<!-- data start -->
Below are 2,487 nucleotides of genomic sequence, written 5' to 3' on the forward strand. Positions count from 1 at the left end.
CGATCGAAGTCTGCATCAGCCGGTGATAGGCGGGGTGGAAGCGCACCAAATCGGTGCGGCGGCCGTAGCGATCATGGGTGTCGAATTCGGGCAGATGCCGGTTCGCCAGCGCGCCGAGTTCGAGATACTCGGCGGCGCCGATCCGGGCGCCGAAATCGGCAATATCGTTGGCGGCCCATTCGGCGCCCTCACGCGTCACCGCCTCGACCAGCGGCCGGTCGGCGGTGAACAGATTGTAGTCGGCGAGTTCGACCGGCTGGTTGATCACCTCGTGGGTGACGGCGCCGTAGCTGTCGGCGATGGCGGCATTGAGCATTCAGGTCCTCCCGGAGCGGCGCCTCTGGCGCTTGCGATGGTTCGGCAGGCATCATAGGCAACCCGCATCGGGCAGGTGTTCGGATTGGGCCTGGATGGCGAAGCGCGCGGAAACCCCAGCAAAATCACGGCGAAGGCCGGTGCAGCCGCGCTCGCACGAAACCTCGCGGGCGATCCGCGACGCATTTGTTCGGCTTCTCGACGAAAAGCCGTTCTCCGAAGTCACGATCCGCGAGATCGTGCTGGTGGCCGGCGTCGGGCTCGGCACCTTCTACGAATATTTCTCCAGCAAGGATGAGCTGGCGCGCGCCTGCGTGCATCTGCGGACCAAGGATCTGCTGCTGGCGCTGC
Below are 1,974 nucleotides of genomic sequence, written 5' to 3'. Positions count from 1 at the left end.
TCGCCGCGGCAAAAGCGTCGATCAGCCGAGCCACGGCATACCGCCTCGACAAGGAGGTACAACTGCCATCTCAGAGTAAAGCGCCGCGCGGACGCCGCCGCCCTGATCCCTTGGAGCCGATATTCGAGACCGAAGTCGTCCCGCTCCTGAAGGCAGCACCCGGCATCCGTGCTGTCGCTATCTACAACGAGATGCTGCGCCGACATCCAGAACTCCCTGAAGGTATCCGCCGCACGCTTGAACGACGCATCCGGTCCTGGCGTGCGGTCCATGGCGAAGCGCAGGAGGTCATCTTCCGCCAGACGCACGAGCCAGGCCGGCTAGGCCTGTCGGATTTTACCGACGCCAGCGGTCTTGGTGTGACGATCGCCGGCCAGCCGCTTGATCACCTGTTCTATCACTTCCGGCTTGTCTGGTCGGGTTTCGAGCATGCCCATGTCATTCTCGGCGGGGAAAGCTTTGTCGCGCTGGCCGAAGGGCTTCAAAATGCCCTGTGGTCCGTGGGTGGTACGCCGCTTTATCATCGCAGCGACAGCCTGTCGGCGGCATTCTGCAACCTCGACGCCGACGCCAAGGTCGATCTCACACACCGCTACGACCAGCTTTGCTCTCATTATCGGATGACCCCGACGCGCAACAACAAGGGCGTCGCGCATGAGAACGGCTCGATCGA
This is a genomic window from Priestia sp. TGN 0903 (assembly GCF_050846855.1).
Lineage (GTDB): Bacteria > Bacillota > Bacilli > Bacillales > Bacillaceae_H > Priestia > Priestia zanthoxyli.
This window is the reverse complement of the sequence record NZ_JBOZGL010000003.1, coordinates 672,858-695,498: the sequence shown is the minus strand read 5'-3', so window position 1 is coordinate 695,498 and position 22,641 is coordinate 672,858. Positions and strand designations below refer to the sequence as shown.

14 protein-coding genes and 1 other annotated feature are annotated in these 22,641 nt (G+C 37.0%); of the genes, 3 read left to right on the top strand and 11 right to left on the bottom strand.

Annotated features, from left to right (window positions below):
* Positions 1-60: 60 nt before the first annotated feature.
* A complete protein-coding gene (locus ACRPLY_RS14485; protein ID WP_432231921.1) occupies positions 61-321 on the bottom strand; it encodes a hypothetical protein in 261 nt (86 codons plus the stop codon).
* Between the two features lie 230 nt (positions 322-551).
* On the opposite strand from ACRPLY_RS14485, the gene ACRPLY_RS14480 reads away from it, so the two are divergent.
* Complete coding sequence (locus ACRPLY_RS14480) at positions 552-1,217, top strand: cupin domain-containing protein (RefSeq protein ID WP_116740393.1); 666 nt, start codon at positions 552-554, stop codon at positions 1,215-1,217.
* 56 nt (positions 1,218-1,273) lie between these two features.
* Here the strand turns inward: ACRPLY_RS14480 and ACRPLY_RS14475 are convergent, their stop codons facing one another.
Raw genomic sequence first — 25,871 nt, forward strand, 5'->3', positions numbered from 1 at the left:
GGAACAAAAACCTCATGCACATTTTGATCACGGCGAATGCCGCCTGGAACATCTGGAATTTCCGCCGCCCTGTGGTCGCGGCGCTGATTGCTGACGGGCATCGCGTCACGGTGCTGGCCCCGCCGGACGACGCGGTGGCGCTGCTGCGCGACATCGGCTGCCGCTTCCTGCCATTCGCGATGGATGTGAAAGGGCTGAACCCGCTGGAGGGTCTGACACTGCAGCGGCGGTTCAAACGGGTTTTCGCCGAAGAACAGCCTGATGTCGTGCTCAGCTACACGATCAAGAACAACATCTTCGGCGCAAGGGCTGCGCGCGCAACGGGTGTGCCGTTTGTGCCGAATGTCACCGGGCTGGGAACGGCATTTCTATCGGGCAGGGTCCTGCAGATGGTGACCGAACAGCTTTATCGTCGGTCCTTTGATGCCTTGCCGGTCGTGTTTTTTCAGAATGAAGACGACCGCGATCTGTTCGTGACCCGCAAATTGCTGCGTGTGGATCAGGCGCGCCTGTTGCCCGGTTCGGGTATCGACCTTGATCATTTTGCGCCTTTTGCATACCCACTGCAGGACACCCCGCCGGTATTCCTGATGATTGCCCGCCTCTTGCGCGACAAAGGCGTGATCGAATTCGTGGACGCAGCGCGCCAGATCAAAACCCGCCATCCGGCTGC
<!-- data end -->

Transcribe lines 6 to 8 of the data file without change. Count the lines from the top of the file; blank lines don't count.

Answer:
Lineage (GTDB): Bacteria > Bacillota > Bacilli > Bacillales > Bacillaceae_H > Priestia > Priestia zanthoxyli.
This window is the reverse complement of the sequence record NZ_JBOZGL010000003.1, coordinates 672,858-695,498: the sequence shown is the minus strand read 5'-3', so window position 1 is coordinate 695,498 and position 22,641 is coordinate 672,858. Positions and strand designations below refer to the sequence as shown.

14 protein-coding genes and 1 other annotated feature are annotated in these 22,641 nt (G+C 37.0%); of the genes, 3 read left to right on the top strand and 11 right to left on the bottom strand.